In keeping with our “Cultivate Quality” theme this year, volunteers Shauna Gonzales and Tim Farley have put together a luncheon presentation package that focuses on quality and the environment. As happened last year, the trio will be presenting in separate rooms during the grab-n-go lunch break on Tuesday, Oct. 18. Let’s take a quick look at our presenters:
The presenters: Beekeeper Glen Andresen, co-founder of Bridgetown Bees; Anna Goldrich, executive director, the Sauvie Island Center; and documentary filmmaker and lead poisoning prevention advocate Tamara Rubin.
Andresen and Tim Wessels co-founded and operate Bridgetown Bees. The primary mission, the organization says, “is to selectively breed and raise queen bees in the city of Portland that are suitable for year-round survival here and in other cities in the Pacific Northwest.” Bridgetown Bees is out to do nothing less than join the crusade to reverse the decline of honeybees, here and across the globe.
“Since 2006, honeybees have been dying off at an unsustainable rate with billions of bees disappearing in the U.S. and losses estimated at greater than 30-40 percent per year,” the organization says. “As beekeepers and concerned citizens for the plight of the honeybee, we decided to take a more active role in gaining a better understanding of the issues surrounding this incredible insect. Today, there are half as many beekeepers as there were in the 1980s.”
Through training sessions, managing hives and doing outreach on behalf of the bee population, Andresen and Wessels are raising awareness about the plight of bees, and recruiting new advocates for the cause.
“My presentation will focus on the steps honey bees go through to make honey—from nectar to capped honey cells. I’ll then talk about the steps that I go through to make sure that my bees are treated compassionately and, at the end of the season, how I extract their surplus honey—and how it gets from capped honey cells to bottle,” he said.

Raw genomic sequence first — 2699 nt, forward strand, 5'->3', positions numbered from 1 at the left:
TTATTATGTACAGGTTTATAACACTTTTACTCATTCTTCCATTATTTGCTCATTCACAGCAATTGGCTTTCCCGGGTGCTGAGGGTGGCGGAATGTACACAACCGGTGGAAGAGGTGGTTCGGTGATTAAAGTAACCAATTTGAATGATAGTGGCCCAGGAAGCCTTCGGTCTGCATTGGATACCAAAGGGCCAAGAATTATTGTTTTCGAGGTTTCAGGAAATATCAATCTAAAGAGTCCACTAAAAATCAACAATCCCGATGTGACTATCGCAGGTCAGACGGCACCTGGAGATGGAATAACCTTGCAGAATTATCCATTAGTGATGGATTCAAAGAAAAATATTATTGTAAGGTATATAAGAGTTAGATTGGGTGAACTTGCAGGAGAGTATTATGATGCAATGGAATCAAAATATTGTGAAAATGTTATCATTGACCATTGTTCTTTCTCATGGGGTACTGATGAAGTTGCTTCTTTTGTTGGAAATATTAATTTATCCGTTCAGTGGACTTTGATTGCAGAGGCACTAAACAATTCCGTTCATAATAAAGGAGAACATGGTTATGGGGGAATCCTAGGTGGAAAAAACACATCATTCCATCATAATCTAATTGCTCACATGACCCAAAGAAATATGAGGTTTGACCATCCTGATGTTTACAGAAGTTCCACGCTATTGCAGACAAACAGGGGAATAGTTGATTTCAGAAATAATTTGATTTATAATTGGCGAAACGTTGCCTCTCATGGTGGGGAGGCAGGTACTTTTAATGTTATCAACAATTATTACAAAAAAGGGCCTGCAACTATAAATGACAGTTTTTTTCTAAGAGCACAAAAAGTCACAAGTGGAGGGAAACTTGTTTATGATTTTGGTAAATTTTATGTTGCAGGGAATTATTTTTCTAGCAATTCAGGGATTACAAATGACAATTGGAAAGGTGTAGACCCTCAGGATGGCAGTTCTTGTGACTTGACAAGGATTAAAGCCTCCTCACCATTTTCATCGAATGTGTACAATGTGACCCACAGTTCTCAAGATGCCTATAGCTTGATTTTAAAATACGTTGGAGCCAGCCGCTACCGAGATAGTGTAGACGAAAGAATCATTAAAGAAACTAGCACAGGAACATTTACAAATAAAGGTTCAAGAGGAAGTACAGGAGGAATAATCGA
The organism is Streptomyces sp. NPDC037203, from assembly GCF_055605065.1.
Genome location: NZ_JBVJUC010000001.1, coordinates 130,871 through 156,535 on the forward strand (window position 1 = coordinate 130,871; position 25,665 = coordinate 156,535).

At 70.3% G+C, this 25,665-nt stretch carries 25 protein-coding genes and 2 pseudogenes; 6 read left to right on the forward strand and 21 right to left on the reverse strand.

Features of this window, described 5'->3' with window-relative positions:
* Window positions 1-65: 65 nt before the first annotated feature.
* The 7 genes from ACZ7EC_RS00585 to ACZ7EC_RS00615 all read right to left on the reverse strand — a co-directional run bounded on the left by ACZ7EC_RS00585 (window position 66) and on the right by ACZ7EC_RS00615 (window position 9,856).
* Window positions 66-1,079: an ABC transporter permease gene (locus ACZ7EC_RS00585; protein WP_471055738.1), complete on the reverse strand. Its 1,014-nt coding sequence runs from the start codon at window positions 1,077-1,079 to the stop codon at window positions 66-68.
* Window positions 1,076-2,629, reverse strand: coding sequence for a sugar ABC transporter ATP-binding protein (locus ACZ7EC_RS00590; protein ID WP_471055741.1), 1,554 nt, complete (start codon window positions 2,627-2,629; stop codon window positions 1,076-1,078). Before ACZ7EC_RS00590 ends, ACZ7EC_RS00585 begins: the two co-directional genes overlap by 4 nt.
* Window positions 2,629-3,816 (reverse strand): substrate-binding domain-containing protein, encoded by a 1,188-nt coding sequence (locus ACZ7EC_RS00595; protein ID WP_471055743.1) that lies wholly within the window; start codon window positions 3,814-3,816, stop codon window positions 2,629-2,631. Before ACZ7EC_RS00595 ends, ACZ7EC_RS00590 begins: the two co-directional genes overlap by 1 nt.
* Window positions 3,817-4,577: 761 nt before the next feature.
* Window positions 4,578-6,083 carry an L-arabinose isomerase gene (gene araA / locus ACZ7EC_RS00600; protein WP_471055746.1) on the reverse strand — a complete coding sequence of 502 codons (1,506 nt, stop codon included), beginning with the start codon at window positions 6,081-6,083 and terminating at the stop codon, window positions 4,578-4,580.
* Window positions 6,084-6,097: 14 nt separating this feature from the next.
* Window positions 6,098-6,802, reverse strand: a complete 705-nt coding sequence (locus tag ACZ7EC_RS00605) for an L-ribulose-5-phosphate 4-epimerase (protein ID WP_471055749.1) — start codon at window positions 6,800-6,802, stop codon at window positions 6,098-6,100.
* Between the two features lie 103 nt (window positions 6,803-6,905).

While Andresen says he won’t be bringing any bees with him to the lunch meeting, he will be offering honey samples from Bridgetown Bee hives. And, if you’re real sweet, maybe he’ll sell you a jar or two.
The Sauvie Island Center is a beautifully situated and expansive garden–or if you prefer, a small farm–on the island just behind the Bybee-Howell house/park. There, youngsters come from the city to learn gardening techniques and to experience growing and eating their own food. Sauvie Island Center has a variety of programs designed to engage elementary school children in the cultivation of Mother Earth. To check out its curriculum for elementary school students, click here.
Its major event is the annual Family Farm Day, to be held Oct. 14 this year. That day, the Center will host thousands of kids and their family members for a day of hands-on exploration of an organic farm, helping kids make the connection between food, farming, and the land. They harvest and snack their way through the day while rotating through activities designed to reinforce Next Generation Science Standards for their grade levels.
“Our program is about exposing kids to gardening, farming and vegetables,” said Goodrich. “We depend upon adult volunteers to help with our programs, and I’d love it if we could get some volunteers from our PNSQC presentation. We engage dozens of volunteers each year.”
To give her audience members a better sense of what the Center does, Goodrich intends to mix in some interactive activities along the lines of the activities provided for children, “and that could involve some vegetable tastings or other interactive games,” she said.
Tamara Rubin got into fighting lead poisoning when tests showed that her three children had lead poisoning. That story, and a summary of the work she has done to focus attention on lead poisoning, can be found here at her website. Her personal website offers more detail on lead poisoning as well as a trailer for her upcoming documentary, MisLEAD.
The founder and former executive director of Lead Safe America, a national nonprofit, Rubin is writing a book on the subject and is in demand as a speaker. Among her accomplishments:
• She was honored by a consortium of federal agencies (EPA, CDC, USDA, HUD & USDoE) with the first ever National Health Homes Hero award.
• Healthy Child Healthy World chose her as their third Mom On a Mission in October of 2011.
• She was Lifetime Television’s “Woman of the Month” for January 2012
• She was a finalist in the Jewish Community Heroes program of the Jewish Federations of North America.
There you have it: Three exceptional speakers for your lunchtime edification. Enjoy one with your grab-n-go lunch.